sat 20/07/2024

10 Questions for Nicola Benedetti and Wynton Marsalis | reviews, news & interviews

10 Questions for Nicola Benedetti and Wynton Marsalis

10 Questions for Nicola Benedetti and Wynton Marsalis

He's a jazz composer, she's a classical violinist: put them together, what have you got?

Long-term mentorship: Wynton Marsalis and Nicola Benedetti John Devlin

He’s an American jazz giant; she’s a Scottish doyenne of the classical violin. Anyone familiar with one more than the other – and that’s more or less everyone – would do a double take to see their names on the same bill. But this week at Barbican Hall, a new concerto by Wynton Marsalis will be premiered by Nicola Benedetti and the London Symphony Orchestra.

What they have in common is a tireless commitment to promoting music education. Jazz at Lincoln Center of which Marsalis is both founder and artistic director has an educational programme, and he is also director of the Juilliard’s jazz studies. Benedetti is an active participant in Sistema Scotland, the Scottish outcrop of the Venezuelan music education project. The other thing they have in common is an early start. By the age of 23 Marsalis had won Grammys for both jazz and classical recordings (the only artist ever to do so). Benedetti won Young Musician of the Year at 16. They have been friends for more than a decade, and as they explain to theartsdesk, it was out of that friendship that the new composition slowly emerged.

JASPER REES: How did you two meet?

NICOLA BENEDETTI: It was 11 years ago at the Academy of Achievement summit, which is phenomenally American. They invite 300 student delegates from all over the world to take part in symposiums and talks and watch performances. Most are on their way to becoming lawyers and doctors and scientists but a very small percentage are musicians, and I was one of them. I think there were only five. Wynton was a previous recipient of an honour from the Academy. I performed in Jazz at Lincoln Center just after his quintet. (It was the most surreal day of my life: just in front of me was Itzhak Perlman.) I’ve kept in touch with him over the years about my playing and progress. It is just a very long-term friendship and mentorship.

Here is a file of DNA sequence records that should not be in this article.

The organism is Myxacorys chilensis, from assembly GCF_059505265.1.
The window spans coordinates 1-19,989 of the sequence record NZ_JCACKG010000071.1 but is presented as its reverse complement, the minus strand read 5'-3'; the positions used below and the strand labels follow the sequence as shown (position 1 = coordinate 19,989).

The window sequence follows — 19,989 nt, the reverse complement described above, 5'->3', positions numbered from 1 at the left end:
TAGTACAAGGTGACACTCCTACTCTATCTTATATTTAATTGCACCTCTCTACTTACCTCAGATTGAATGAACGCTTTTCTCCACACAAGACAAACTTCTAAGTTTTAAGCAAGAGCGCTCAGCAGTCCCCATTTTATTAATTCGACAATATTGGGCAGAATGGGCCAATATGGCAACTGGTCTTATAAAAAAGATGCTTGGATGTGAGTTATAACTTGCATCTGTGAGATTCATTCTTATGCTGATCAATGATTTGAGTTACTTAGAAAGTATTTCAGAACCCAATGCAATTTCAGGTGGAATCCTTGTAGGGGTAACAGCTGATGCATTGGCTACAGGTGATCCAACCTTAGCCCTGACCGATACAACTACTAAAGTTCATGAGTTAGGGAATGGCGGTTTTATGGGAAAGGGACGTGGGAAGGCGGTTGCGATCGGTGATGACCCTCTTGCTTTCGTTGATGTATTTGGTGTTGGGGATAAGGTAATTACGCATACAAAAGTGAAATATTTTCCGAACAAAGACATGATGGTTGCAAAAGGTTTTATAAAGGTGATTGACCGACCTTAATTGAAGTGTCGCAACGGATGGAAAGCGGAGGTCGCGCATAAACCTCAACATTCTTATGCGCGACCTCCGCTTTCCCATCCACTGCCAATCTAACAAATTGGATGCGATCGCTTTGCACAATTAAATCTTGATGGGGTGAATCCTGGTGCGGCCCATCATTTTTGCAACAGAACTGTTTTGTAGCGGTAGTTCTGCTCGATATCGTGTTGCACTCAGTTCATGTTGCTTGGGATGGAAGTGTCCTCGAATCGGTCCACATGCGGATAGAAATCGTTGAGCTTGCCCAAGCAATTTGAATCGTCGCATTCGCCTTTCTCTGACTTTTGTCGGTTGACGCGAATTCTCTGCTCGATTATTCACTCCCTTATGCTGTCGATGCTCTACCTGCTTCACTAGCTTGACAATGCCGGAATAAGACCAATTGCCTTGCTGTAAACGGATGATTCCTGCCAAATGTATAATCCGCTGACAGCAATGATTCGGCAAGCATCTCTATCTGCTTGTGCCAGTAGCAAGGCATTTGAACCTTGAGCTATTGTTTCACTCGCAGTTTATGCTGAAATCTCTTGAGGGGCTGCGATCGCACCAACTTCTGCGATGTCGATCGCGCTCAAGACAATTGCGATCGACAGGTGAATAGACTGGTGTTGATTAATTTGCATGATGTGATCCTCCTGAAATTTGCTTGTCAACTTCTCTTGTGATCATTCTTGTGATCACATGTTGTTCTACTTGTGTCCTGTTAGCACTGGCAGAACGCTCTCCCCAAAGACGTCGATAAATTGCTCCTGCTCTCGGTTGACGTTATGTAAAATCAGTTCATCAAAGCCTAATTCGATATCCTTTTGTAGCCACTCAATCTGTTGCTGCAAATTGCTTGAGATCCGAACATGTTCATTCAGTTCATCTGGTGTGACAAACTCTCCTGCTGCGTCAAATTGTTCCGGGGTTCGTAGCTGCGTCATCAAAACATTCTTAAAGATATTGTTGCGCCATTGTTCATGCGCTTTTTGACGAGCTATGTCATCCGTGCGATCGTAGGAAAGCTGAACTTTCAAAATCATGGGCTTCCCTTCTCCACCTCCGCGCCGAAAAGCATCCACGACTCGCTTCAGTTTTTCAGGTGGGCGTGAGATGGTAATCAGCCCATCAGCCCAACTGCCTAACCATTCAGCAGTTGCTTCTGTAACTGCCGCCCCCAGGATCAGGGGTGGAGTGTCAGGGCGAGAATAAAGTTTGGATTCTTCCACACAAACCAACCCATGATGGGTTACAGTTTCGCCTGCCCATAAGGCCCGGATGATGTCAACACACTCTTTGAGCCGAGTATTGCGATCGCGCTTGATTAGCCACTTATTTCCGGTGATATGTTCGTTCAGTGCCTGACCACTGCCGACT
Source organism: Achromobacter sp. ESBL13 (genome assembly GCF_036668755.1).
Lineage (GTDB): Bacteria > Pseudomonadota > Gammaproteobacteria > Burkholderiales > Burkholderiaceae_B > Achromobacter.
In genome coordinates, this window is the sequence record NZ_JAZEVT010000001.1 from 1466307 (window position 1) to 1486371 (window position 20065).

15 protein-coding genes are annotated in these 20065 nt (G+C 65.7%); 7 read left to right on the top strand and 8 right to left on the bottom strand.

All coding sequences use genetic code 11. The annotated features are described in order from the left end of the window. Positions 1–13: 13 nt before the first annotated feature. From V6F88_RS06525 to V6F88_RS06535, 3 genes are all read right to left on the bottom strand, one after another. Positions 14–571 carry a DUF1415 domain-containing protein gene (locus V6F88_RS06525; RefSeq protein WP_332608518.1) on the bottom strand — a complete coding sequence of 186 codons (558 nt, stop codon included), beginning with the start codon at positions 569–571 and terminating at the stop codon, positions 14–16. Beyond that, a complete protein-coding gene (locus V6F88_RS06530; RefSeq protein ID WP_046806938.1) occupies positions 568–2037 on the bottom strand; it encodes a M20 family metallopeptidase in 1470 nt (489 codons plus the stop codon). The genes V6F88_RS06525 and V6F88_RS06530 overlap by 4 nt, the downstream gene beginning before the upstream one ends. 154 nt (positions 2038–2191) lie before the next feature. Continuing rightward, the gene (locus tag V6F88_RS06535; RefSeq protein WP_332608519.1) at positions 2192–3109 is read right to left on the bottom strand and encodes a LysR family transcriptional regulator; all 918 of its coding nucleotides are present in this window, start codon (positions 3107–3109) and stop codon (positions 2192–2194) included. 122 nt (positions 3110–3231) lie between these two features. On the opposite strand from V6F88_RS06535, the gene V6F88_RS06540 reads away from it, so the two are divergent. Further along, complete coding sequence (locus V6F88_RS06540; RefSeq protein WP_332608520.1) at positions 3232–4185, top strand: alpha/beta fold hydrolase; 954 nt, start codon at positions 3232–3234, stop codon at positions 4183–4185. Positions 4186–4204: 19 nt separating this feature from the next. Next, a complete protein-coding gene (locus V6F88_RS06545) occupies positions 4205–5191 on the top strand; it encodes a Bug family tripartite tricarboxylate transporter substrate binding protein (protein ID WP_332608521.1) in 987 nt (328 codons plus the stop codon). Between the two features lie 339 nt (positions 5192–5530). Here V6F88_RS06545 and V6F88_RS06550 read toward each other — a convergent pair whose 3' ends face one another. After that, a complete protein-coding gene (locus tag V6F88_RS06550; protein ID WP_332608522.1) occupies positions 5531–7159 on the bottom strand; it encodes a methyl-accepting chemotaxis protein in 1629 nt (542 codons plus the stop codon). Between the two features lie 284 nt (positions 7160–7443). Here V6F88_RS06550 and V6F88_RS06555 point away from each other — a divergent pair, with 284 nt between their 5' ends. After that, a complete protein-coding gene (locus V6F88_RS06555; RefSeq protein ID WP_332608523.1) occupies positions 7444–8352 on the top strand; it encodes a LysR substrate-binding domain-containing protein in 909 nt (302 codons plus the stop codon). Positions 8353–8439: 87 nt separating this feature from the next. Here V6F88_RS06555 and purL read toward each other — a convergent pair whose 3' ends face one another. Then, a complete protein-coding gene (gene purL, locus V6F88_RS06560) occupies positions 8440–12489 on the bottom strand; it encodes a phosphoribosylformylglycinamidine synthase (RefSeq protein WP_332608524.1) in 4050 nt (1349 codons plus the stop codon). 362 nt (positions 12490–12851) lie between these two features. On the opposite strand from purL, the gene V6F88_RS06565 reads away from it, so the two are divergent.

How did the idea of a piece for violin come up?

WYNTON MARSALIS: I love the violin, I love fiddle music, that’s all part of the African tradition, people played fiddles all through the 19th century, and so on. I love the versatility of the instrument, the sound of it, I love the different things that it can do. It can take two lines at one time, it can play chords, sing up in the register, it’s a dance instrument, it can be played percussively and very sweetly, it’s very transparent, it can change emotions and feelings very quickly, the long lyric passages and extremely rapid breath-taking parts. It can do twang and be very country. So it just came out of the natural course of us talking. I mainly write pieces for people and I almost always know them.

Was it always going to be a concerto?

Don’t get me wrong, I didn’t write one note

NB: He for a long time would hint that he wanted to write something for violin. But for a long time it was more a case of a solo piece. I think he was probably thinking something based on the Isaye sonata but with more a Celtic fiddle or American fiddle take on it. And then a couple of years ago I sent Wynton quite a few of my recent live recordings that I was feeling particularly positive about. With one of the people that I work with on education projects, we all went out for coffee and it was really that day that Wynton decided that he was up for writing a concerto, which of course takes on an entirely different life of its own. You then have to find commissions and conductors and an orchestra. It becomes much more official. We were very lucky that LSO were the first ones to go for it.

Wynton, you are principally celebrated as a jazz performer and composer. What is it about the violin that intrigues you? Will the concerto have jazz inflections?